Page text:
High levels of PCBs tied to defective sperm in infertile men.
McAuliffe, ME, PL Williams, SA Korrick, LM Altshul and MJ Perry. 2011. Environmental Exposure to polychlorinated biphenyls and p,p’-DDE and sperm sex chromosome disomy. Environmental Health Perspectives http://dx.doi.org/10.1289/ehp.1104017.
Long-banned chemicals that still persist in people and the environment are linked to an excessive number of sex chromosomes in sperm, according to a study of men from Massachusetts.
The men with higher levels of persistent organochlorine chemicals PCBs and p,p'-DDE in their blood were more likely than those with lower levels to have a higher percentage – sometime 60 percent more – of sperm with too many sex chromosomes. An abnormal number of chromosomes in the embryo or fetus is the largest known cause of failed pregnancies in people. It can also lead to birth defects.
This is the first study to examine the relationship between exposure to these chemicals and sex chromosomal abnormalities in men's sperm. The results are published in the journal Environmental Health Perspectives.
Sex chromosomes are part of the genetic material donated by the mother in the egg – always the X chromosome – and the father in the sperm – either an X or a Y. At fertilization, the chromosomes normally come together in one of two ways: XX for a girl and XY for a boy.
The abnormal number of sex chromosomes or aneuploides – in this case sperm with an extra sex chromosome – occur in 5 percent of clinical births. Overwhelmingly, the extra sex chromosome originates from the father. Studies show infertile men have higher than normal frequencies of these types of abnormal sperm.
Several triggers may cause chromosome errors during sperm production in the testes. Some research suggests environmental exposures may play a role. Prior studies show benzene and some pesticides are associated with sperm having more than one sex chromosome. Human studies find a link between decreased semen quality and exposure to the organochlorine chemicals PCBs and DDT.
There are more than 200 different types of PCBs. The chemicals were once widely used as coolants in electrical transformers and motors. Some types of PCBs chemically resemble the insecticide DDT. DDT was banned in the 1970s in the United States yet is still used in some tropical countries to combat malaria-carrying mosquitoes.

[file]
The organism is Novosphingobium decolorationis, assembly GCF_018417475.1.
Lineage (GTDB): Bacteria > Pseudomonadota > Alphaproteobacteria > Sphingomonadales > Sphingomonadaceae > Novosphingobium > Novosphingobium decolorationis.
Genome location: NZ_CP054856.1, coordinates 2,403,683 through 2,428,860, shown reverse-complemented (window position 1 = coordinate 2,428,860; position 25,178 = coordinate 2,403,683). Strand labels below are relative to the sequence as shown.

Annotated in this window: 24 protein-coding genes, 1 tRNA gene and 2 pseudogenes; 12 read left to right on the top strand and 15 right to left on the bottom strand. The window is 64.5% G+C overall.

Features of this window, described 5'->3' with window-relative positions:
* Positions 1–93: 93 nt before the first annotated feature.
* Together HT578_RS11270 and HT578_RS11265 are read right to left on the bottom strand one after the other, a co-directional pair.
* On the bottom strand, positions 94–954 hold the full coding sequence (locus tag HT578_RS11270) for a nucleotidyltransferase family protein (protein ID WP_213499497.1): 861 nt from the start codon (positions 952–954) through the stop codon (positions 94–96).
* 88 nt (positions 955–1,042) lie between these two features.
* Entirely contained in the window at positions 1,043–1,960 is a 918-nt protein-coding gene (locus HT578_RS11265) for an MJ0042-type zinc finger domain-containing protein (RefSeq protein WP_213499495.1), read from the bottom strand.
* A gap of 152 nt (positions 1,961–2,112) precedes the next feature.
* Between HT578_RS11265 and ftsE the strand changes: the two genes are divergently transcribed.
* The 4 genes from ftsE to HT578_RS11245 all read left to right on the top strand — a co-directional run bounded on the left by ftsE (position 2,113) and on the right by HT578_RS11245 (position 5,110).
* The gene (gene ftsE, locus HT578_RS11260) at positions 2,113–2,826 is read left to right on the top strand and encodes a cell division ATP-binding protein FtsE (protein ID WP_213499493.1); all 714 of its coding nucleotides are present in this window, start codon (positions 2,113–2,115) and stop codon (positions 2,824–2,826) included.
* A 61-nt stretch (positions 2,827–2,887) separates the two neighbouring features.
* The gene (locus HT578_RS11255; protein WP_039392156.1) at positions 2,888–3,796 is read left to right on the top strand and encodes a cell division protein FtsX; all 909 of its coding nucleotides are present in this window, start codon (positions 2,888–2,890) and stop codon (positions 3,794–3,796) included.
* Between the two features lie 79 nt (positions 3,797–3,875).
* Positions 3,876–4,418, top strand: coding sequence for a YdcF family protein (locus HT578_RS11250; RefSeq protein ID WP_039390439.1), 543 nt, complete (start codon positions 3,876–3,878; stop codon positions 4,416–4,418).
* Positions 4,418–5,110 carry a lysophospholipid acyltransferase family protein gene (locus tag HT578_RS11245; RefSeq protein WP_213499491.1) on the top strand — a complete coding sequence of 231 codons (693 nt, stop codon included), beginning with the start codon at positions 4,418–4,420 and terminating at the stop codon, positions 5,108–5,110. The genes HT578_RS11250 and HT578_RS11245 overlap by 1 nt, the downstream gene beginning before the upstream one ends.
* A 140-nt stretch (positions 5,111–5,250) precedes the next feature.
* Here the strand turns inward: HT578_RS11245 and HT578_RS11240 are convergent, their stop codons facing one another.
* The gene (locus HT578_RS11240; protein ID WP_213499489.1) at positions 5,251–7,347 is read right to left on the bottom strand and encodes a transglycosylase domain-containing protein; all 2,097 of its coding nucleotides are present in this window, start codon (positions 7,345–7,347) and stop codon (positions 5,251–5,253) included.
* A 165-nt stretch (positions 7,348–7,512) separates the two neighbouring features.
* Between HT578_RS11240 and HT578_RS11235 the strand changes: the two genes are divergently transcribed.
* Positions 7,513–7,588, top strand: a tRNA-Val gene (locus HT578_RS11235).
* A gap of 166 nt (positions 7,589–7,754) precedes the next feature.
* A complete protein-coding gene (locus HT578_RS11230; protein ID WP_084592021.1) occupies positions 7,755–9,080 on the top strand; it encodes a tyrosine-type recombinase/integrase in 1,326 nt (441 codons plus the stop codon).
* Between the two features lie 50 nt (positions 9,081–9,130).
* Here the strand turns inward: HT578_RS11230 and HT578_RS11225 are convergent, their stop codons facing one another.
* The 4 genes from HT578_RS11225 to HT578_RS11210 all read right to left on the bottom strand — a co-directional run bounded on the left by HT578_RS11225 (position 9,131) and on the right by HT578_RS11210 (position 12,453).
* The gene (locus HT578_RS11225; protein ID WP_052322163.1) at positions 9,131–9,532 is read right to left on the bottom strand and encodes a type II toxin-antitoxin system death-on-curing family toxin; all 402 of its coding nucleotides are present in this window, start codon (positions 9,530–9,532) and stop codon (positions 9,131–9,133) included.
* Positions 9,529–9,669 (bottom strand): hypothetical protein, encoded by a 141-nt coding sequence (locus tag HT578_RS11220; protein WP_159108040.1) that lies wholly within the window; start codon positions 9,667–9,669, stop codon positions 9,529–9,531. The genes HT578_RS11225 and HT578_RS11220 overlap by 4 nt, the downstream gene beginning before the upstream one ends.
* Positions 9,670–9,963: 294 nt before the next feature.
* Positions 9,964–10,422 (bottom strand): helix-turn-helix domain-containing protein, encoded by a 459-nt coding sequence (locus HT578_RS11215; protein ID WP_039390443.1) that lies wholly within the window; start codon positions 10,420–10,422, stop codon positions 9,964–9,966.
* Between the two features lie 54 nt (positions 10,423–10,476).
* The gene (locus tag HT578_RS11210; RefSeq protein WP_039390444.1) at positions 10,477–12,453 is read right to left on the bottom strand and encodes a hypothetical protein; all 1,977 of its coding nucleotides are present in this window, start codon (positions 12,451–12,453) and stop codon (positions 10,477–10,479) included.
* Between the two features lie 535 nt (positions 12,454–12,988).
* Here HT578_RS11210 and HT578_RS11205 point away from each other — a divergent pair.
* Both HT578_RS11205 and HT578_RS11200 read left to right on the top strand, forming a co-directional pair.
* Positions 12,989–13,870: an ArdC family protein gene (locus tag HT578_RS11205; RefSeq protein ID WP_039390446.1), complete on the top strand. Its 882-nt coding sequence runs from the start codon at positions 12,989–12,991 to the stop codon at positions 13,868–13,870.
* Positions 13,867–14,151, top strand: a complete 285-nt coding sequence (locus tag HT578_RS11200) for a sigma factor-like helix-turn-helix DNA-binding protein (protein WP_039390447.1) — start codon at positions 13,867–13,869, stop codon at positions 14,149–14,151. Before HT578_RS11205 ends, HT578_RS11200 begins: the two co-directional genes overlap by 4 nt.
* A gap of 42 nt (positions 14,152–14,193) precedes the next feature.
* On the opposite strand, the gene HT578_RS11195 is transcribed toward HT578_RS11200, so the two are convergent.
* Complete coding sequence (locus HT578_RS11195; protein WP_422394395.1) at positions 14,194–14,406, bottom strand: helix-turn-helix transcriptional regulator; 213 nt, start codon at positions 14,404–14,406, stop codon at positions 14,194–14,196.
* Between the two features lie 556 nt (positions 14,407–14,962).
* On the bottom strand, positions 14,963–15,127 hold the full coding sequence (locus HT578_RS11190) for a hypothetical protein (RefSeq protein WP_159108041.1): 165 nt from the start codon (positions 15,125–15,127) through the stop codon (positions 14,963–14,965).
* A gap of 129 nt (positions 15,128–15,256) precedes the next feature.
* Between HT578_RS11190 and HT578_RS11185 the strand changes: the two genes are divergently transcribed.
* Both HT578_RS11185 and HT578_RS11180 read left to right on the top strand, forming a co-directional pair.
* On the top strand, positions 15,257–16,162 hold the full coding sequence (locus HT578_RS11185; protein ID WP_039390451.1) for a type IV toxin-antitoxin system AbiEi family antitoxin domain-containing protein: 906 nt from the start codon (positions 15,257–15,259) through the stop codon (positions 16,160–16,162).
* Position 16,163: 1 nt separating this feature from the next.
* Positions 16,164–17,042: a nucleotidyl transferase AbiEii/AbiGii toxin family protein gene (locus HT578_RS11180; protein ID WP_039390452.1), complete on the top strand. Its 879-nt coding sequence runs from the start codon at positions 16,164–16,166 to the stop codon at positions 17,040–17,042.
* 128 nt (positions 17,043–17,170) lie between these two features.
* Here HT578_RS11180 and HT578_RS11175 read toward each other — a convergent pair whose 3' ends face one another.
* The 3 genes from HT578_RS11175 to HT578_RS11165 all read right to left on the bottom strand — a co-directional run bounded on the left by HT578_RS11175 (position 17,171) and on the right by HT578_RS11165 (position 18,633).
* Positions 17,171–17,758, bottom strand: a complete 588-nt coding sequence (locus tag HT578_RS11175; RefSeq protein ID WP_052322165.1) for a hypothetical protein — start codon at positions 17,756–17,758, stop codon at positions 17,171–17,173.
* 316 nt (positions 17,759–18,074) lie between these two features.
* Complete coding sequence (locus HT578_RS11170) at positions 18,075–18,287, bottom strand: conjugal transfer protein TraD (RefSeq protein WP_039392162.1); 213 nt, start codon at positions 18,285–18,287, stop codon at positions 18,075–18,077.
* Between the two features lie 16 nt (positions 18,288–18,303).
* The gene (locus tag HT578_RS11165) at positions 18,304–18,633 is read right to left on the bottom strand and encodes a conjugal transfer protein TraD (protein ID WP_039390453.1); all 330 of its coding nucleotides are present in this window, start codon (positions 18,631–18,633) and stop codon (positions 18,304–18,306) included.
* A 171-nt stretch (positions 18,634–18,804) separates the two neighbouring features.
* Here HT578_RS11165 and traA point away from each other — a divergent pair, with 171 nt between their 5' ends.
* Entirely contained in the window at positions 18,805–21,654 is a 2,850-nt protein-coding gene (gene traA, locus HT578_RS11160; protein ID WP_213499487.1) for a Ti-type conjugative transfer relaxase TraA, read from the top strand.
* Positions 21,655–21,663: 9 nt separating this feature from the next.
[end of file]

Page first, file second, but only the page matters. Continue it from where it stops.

The United States and other countries have banned PCBs and DDT because of their health effects, which include toxicity to developing nervous and endocrine systems. PCBs and DDT's main breakdown form – p,p’-DDE – are incredibly stable, persist in the environment and accumulate in fatty tissue. Despite the bans, they are found in most people.
In the study, researchers examined whether exposure to PCBs or p,p’-DDE was associated with heightened rates of extra sex chromosomes. They measured blood levels of 57 different types of PCBs and p,p’-DDE in 341 men that were part of a couple seeking help for infertility. Researchers examined subject’s semen to look for the abnormal presence of an extra sex chromosome – a condition called disomy. Normal sperm should carry a single sex chromosome – either X or Y. With disomy, sperm carries two – XX, XY or YY.
To understand the association between chemical exposure and abnormal sex chromosome number, researchers separated the subjects into four groups. Group 1 contained 25 percent of men enrolled in the study that had the lowest levels of the chemicals in their blood whereas Group 4 contained 25 percent of subjects with the highest levels.
In comparison to the men in Group 1 with the lowest levels of p,p’-DDE, men in Groups 2, 3 and 4 with higher levels of the chemicals were more likely to produce sperm with XX or XY disomy. For example, men in the highest exposure group had a 60 percent increase in the rate of XX-carrying sperm than the men in the lowest exposure group. p,p’-DDE exposure was not associated with elevated rates of YY disomy.
Researchers also looked for an association between sex chromosome number and levels of the four most commonly found PCBs. Again, when compared to the men in Group 1 who had the lowest chemical levels, elevated PCB exposure was associated with increased rates of sperm with YY or XY disomy. Interestingly, increased PCB levels were associated with a decreased rate of XX disomy.
Researchers also categorized the PCBs into groups of estrogenic and dioxin-like PCBs. Increased exposure to dioxin-like PCBs in groups 2, 3 and 4 was associated with higher rates of XY containing sperm while the estrogenic PCBs were associated with both XY and YY disomy. Again, higher levels of both estrogenic and dioxin-like PCBs were associated with lower rates of XX disomy.
More research is needed to confirm these findings and understand whether organochlorine exposure either drives – or is just associated with – disomy formation.
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